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Devotee of the Alaur Skincare Range

October 30, 2007 Reviewed by Marta 4 Comments

You can read about my friend's 3-step peeling treatment (including the Parisian Peel) in the previous post. She has also generously shared her skincare regime.

The range she is devoted to is called Alaur and was developed by Dr. Albert Lefkovits:

Virgin Skin: This moisturizer is gentle enough to be used after peels.

Vitamin C Serum: This is a serum that is strong in vitamin C (25%) but uses willowherb extract to counteract irritation that can usually result from this high a concentrate.

Undereye Therapy: For puffy eyes and dark circles. It includes vitamin K (which I have, incidentally, found is very helpful for calming rosacea).

Rederma: A serum that is supposed to speed up the cellular reproduction. It contains green tea polyphenols plus caffeine, and soy phospholipids.

The secret sauce in many of Alaur's products is something called Meristem. There's the usual blurb about being "known to the ancients as an antiseptic and astringent...and as a skin care component, it is an extraordinary anti-aging ingredient". Now, I've never heard of this and not one to take things at face value, I thought it worth doing a little digging around to determine whether Meristem has any real validity as an anti-aging ingredient.

Meristem is a reproductive cell found in all plants, according to Wikipedia where there is no mention of any medicinal or even cosmetic uses. Most of the uses I could find on a Google search were for the propagation of infertile plants. I think (I'm no botanist) this is because that Meristem actively divides cells. Alaur's Meristem is extracted from the root of a particular oak tree (Quercus Robur). After wading through hundreds of references on plant propagation in scientific papers. I turned up something on Meristem and the Quercus Robur oak tree on, of all things, the Clarins website.

Then a breakthrough: reports that scientists are working to understand the triggers of these cells. If they succeed, age-damaged or injured tissue? No problem, just grow a fresh, undamaged replacement in culture from your own healthy cells.

Bottom line: although it is in the early days for science to validate the anecdotal evidence, these products seem worth a try.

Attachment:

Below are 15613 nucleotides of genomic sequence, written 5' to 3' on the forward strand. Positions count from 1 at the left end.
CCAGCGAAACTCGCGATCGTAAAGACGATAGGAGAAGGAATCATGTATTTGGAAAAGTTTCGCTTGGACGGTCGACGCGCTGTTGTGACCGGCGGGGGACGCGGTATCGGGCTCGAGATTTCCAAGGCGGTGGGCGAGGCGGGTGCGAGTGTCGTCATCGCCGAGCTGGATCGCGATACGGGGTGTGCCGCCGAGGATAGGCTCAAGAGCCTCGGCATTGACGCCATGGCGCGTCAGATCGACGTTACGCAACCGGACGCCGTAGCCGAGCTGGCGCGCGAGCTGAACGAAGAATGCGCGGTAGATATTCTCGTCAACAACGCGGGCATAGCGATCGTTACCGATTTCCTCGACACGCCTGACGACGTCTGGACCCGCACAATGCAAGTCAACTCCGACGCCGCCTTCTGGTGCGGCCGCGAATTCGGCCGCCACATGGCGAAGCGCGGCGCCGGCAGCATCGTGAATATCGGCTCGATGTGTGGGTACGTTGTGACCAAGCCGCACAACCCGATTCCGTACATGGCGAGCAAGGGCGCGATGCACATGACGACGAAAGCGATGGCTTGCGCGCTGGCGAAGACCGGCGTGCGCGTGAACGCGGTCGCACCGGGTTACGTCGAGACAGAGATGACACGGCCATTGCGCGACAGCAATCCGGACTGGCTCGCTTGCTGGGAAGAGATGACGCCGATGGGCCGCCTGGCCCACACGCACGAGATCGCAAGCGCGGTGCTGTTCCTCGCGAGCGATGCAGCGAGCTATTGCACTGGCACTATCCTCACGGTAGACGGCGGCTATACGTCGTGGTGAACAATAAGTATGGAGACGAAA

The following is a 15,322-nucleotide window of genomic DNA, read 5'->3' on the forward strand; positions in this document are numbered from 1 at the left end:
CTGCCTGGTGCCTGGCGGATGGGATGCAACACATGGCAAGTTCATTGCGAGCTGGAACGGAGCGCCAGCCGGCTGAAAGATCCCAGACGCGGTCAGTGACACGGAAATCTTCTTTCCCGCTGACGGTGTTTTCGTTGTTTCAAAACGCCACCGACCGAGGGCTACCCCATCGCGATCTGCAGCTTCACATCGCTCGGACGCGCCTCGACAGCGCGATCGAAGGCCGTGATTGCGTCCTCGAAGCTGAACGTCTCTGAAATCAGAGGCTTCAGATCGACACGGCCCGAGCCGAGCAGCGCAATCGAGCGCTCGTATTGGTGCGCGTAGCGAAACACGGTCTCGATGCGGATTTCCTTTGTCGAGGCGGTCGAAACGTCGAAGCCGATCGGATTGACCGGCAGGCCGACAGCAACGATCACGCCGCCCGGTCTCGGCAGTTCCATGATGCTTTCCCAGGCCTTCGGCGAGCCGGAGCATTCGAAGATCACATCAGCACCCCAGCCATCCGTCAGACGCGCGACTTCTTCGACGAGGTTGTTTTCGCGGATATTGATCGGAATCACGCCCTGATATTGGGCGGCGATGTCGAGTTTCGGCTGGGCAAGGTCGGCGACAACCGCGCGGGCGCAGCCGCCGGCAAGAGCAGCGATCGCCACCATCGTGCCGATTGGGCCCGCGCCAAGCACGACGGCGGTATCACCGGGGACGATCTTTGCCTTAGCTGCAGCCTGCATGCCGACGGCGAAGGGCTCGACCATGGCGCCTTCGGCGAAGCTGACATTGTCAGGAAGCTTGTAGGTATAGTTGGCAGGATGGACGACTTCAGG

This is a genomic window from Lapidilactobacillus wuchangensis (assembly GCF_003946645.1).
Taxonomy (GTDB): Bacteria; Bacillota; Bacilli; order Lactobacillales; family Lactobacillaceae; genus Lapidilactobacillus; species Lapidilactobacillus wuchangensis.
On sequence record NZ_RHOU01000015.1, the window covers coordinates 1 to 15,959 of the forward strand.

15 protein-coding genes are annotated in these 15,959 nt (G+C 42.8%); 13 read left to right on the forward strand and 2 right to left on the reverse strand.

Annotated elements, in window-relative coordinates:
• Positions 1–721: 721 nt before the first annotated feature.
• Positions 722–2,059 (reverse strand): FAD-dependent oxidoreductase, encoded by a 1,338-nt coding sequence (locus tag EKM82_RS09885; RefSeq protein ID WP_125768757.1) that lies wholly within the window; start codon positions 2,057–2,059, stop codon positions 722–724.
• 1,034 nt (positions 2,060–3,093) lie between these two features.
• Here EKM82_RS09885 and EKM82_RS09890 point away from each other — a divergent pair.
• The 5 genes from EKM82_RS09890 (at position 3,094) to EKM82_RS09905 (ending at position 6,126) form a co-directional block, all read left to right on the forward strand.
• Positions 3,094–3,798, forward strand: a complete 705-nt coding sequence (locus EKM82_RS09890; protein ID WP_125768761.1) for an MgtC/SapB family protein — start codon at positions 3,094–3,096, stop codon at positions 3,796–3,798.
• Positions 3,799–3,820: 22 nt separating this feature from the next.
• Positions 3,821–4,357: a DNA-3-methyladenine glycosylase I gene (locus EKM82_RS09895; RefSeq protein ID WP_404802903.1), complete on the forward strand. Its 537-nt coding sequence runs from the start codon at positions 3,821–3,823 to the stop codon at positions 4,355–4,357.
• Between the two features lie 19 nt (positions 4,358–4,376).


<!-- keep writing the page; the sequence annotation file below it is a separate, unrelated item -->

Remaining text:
• April 8, 2008

    by Elizabeth

    <p>Has anyone used the <br />
    MF111 ovine placenta plus softgel capsels from Switzerland manufactured in USA. for the wellbeing of both men and woman and anti/aging. Are they any good</p>

  • November 15, 2007

    by carole

    <p>Quercus Rubra:</p>

    <p>Try this link to see what Nicholas Culpepper wrote in his herbal in 1652 - so nothing new then!<br />
    <a href="" rel="nofollow"></a></p>

    <p>This is quite amusing and a cheap altenative</p>

    <p><a href="" rel="nofollow"></a></p>

    <p>Used this stuff when I was in Oz and this link might prove useful to all you skin obsessives.</p>

    <p><a href="" rel="nofollow"></a></p>

    <p>Keep creaming, Carole</p>

  • October 31, 2007

    by Marta

    <p>Thank you so much Leslie. My hope in starting this blog is that readers will contribute their own experiences and research.</p>

  • October 31, 2007

    by Leslie Wayne

    <p>In researching the Parisian (Passion) Peel on Dr. Lefkowitz's site, I found and clicked on their link to find practitioners in my neighborhood, with the goal to find out what they charge.</p>

    <p>First I started by calling Dr. Lefkowitz's office, who could not tell me what they charge without asking him first. Apparently they have no set price, and said they would call me back when they have a chance to talk with him. </p>

    <p>I then went down the list on the first page provided by this link and found a fairly wide range of charges for this. Here are a few:</p>

    <p>Dr. Elizabeth Almeyda on 75 CPW charges $150 for one, $699 for 5.</p>

    <p>Dr. Wattenberg on 36 E. 36th St. charges $275 for one.</p>

    <p>Dr. Mandel on 116 E. 86th St. charges $175 for one.</p>

    <p>Dr. Brian Forley charges $200 for one, $600 for 4.</p>

    <p>You can put in your own zip code and research practitioners in your area, and I'd say it's worth it to do a little comparison shopping unless your devoted to someone already.</p>

    <p>Cheers, Leslie</p>

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